• I came across a new solution that may be useful. Check it out! – sr-gi Feb 22 '17 at 11:40
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It doesn't seems to be a better solution than waiting. The original transaction (the 4 inputs 2 outputs one) has been relayed by the Electrum node that received it and spread over the network, therefore, it's in the mempool of the network nodes. Every transaction that tries to spend the same UTXO referred by the first transaction will be marked as double-spending until the first transaction is pruned from the mempool. Hence, waiting is unfortunately the only solution that comes to my mind.

Edit: Answering another question I came across a thing that could also be useful for you. You can use a CPFP approach. To do so, try to spend from the transaction that is pending to be confirmed with a new one with high fee. This new transaction will be like a candy for miners, and in order to include it in a block, they must include the previous also.

Edit2: Regarding the error message provided, there is a problem in how the transaction that the author wants to send (T1 from now on) has been build. The scriptSig of the transaction is not properly set.

The serialised T1 is:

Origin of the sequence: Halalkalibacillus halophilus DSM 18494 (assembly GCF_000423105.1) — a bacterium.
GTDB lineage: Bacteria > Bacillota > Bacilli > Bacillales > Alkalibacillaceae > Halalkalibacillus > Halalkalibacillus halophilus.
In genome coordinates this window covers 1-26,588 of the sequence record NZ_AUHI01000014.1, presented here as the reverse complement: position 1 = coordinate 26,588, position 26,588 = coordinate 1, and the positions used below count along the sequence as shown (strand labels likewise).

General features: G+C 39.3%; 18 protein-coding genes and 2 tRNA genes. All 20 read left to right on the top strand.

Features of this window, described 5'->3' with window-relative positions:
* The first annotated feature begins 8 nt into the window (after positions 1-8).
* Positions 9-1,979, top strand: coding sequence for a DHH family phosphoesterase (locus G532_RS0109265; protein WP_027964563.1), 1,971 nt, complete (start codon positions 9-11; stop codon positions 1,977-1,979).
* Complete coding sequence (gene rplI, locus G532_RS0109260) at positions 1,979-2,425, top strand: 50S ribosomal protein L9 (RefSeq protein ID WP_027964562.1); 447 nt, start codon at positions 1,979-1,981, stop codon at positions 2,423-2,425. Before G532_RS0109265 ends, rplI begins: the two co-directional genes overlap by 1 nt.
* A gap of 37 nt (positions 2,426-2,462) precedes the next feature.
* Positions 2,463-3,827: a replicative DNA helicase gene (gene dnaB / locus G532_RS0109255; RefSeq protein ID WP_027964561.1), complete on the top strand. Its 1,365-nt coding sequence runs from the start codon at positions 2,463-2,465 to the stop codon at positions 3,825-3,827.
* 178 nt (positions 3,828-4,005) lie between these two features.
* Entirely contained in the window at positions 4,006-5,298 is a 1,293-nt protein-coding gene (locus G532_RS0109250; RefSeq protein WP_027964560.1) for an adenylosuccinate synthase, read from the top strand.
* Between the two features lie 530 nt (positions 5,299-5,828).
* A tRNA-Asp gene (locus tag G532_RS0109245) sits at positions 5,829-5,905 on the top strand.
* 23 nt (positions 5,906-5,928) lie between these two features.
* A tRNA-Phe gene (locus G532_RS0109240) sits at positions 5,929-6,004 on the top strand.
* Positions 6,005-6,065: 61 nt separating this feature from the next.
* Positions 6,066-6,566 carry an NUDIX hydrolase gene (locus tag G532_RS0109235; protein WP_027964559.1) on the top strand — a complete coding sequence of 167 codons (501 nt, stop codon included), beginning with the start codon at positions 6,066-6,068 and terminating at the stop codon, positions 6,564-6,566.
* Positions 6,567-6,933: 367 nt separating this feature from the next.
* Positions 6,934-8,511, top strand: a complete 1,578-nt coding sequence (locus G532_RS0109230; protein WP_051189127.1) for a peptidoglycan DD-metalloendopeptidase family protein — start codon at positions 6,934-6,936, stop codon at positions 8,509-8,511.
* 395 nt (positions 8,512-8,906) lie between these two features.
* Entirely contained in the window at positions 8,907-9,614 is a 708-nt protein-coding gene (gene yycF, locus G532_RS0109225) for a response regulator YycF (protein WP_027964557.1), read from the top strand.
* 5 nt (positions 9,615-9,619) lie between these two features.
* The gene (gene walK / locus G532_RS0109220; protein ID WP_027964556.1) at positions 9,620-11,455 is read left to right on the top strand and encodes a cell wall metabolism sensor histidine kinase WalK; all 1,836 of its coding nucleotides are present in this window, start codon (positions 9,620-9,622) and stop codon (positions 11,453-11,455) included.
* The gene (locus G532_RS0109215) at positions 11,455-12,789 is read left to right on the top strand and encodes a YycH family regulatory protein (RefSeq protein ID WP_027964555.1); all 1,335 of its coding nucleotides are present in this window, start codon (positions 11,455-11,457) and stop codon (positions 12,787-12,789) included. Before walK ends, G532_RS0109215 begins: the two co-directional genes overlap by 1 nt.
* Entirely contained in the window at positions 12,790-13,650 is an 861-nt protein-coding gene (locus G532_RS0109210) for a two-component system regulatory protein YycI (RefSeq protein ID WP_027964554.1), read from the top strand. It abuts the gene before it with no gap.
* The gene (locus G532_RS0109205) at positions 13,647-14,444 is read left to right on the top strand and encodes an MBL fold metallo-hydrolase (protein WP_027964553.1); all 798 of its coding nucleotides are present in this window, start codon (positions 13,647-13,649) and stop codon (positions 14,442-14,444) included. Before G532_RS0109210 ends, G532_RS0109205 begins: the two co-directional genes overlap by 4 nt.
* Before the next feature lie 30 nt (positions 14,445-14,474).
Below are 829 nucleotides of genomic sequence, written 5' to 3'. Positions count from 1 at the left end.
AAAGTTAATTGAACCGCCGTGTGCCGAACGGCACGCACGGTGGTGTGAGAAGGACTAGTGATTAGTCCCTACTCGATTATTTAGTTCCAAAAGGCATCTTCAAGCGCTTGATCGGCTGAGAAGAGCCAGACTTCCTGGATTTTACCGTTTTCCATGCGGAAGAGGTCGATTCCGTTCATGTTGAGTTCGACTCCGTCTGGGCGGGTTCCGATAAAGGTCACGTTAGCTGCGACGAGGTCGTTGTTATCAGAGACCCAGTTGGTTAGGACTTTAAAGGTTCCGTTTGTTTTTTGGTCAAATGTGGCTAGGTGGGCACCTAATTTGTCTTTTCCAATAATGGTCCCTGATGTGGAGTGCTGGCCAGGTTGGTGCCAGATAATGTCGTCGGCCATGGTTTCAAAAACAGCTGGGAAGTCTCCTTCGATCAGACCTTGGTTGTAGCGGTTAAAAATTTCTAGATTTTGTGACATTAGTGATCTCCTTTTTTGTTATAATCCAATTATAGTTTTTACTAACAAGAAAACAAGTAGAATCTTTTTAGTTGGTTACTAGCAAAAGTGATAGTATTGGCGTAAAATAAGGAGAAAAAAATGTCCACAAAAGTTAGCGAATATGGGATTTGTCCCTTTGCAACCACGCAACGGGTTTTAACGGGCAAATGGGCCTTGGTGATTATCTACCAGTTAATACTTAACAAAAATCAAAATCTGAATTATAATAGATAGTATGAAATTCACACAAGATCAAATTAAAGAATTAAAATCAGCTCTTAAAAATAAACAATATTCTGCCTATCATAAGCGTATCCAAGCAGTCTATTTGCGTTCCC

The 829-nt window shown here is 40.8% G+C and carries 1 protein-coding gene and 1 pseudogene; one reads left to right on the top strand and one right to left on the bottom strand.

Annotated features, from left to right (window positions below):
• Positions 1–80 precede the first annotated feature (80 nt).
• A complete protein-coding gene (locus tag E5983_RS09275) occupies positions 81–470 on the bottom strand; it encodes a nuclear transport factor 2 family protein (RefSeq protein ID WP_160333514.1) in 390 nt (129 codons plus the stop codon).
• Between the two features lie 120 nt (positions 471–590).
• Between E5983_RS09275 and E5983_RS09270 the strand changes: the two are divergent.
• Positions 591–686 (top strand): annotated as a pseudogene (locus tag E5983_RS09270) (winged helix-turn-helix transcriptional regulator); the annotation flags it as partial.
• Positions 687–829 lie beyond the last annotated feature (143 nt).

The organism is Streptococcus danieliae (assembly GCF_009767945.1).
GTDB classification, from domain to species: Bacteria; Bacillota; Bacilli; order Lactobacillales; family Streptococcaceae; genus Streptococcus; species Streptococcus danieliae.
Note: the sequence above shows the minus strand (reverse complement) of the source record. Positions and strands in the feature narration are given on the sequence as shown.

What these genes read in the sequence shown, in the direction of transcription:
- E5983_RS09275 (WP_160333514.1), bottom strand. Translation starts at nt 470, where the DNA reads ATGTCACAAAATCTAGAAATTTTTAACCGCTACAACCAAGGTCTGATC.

01000000018964907116f6245417b9d9aea1d226e46486c5d485d6b947c95c794e032df612010000001976a9140043be27e16b93c275413e9b4411f08f2cd8bef088acffffffff0120082f08000000001976a9140b01599fd09ef602d71827601871e5a1081459f688ac00000000

Is we decode T1 we will get something like:

version: 01000000
number of inputs: 01 (1)
input 0
     previous txid (little endian): 8964907116f6245417b9d9aea1d226e46486c5d485d6b947c95c794e032df612 (12f62d034e795cc947b9d685d4c58664e426d2a1aed9b9175424f61671906489)
     previous tx output (little endian): 01000000 (1)
     input script (scriptSig) length: 19 (25)
     input script (scriptSig): 76a9140043be27e16b93c275413e9b4411f08f2cd8bef088ac
     nSequence: ffffffff
number of outputs: 01 (1)
output 0
     Satoshis to be spent (little endian): 20082f0800000000 (137300000)
     output script (scriptPubKey) length: 19 (25)
     output script (scriptPubKey): 76a9140b01599fd09ef602d71827601871e5a1081459f688ac
nLockTime: 00000000

At this point, we can notice that the scriptSig is incorrect. Analysing it carefully, we can notice that it has the structure of a P2PKH scriptPubKey instead of the corresponding signature that should complement the scriptPubKey of the previous transaction (T0 from now on):

76a9140043be27e16b93c275413e9b4411f08f2cd8bef088ac =
OP_DUP OP_HASH160 0043be27e16b93c275413e9b4411f08f2cd8bef0 OP_EQUALVERIFY OP_CHECKSIG

If we want to be definitely sure about this, we can check the scriptPubKey of the UTXO from T0 we are trying to spend, and analyse both scripts.

The UTXO from T0 we are interested in can be identified by (id:index):

12f62d034e795cc947b9d685d4c58664e426d2a1aed9b9175424f61671906489:1

If we look for the specific scriptPubKey that contains that UTXO, we will find:

OP_DUP OP_HASH160 0043be27e16b93c275413e9b4411f08f2cd8bef0 OP_EQUALVERIFY OP_CHECKSIG

That curiously matches with the scriptSig that we have found in T1.